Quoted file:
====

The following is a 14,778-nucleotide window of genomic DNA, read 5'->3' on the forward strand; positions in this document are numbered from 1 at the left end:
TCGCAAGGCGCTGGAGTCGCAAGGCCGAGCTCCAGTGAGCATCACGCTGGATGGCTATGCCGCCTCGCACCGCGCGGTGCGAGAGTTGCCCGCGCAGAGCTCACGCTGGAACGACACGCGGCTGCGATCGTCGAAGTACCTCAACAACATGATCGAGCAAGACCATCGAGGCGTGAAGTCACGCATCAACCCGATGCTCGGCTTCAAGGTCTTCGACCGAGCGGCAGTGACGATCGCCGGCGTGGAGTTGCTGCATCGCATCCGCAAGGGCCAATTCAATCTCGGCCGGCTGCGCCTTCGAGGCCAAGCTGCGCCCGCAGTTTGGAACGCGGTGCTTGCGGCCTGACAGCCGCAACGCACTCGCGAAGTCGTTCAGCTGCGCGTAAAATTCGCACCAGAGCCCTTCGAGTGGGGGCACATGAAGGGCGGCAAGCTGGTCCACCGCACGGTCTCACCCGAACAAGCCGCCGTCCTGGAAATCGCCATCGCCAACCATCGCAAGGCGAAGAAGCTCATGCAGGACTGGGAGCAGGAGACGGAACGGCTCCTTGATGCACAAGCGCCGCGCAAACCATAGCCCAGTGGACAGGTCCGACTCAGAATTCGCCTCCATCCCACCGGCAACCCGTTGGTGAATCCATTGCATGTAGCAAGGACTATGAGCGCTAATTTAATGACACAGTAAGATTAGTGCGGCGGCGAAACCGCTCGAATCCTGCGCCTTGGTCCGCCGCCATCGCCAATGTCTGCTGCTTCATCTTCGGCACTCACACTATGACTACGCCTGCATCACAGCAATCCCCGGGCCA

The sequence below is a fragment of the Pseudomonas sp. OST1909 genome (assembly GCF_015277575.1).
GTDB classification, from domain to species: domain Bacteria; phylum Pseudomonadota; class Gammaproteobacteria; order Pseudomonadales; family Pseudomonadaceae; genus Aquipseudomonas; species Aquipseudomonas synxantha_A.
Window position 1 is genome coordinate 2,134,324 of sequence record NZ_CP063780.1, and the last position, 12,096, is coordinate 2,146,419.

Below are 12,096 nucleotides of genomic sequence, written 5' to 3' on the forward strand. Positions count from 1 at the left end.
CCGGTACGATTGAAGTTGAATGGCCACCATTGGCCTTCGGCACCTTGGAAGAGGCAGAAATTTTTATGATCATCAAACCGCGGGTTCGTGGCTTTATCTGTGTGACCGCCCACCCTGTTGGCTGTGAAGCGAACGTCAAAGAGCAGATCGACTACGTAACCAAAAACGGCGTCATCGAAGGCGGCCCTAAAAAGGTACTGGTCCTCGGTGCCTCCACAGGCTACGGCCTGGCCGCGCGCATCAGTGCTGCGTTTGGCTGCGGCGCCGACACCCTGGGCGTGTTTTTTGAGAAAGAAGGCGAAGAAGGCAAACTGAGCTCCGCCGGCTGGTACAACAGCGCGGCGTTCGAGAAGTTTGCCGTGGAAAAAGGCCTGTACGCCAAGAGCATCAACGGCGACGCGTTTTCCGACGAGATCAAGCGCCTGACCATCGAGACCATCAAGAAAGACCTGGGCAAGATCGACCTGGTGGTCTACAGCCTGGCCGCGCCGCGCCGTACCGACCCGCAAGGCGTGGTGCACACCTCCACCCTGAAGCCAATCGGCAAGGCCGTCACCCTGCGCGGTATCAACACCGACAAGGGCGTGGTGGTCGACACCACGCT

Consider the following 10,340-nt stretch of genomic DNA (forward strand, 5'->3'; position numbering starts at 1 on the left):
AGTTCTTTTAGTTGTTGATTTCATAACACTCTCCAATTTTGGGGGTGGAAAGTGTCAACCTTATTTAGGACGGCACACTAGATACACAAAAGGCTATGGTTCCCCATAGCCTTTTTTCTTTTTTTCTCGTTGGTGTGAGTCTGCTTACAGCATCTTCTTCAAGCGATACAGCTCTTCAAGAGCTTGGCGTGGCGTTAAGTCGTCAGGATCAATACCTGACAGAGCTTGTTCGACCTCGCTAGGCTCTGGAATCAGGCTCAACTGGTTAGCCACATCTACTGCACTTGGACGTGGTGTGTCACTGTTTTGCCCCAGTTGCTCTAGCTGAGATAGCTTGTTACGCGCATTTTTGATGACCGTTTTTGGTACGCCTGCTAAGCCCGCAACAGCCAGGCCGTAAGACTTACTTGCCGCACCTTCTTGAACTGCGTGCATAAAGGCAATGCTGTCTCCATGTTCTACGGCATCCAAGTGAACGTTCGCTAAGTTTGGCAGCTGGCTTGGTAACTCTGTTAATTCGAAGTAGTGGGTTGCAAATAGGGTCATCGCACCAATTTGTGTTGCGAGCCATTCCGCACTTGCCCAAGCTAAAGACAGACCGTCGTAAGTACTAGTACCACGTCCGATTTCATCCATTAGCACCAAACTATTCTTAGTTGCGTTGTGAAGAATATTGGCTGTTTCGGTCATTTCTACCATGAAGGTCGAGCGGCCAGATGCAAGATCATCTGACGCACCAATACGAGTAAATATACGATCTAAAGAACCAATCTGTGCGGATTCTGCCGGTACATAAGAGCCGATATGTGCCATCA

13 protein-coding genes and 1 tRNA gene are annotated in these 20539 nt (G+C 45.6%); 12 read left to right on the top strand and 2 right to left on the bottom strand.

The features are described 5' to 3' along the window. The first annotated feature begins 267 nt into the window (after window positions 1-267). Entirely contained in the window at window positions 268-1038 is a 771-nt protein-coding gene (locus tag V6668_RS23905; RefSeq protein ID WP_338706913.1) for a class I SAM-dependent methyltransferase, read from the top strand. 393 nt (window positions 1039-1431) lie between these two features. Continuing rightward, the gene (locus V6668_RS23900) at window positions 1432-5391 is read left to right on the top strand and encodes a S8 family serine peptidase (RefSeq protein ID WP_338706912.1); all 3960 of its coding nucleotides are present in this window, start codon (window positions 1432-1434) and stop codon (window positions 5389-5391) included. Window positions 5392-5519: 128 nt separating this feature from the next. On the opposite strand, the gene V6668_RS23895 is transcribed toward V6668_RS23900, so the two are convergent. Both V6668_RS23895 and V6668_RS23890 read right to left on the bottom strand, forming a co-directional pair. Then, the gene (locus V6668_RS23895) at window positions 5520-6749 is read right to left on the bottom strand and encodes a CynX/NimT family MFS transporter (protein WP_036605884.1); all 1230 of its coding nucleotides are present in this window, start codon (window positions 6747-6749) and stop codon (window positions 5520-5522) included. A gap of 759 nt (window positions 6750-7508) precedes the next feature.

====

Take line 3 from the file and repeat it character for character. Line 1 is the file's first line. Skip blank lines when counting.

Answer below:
The sequence below is a fragment of the Pseudomonas sp. OST1909 genome (assembly GCF_015277575.1).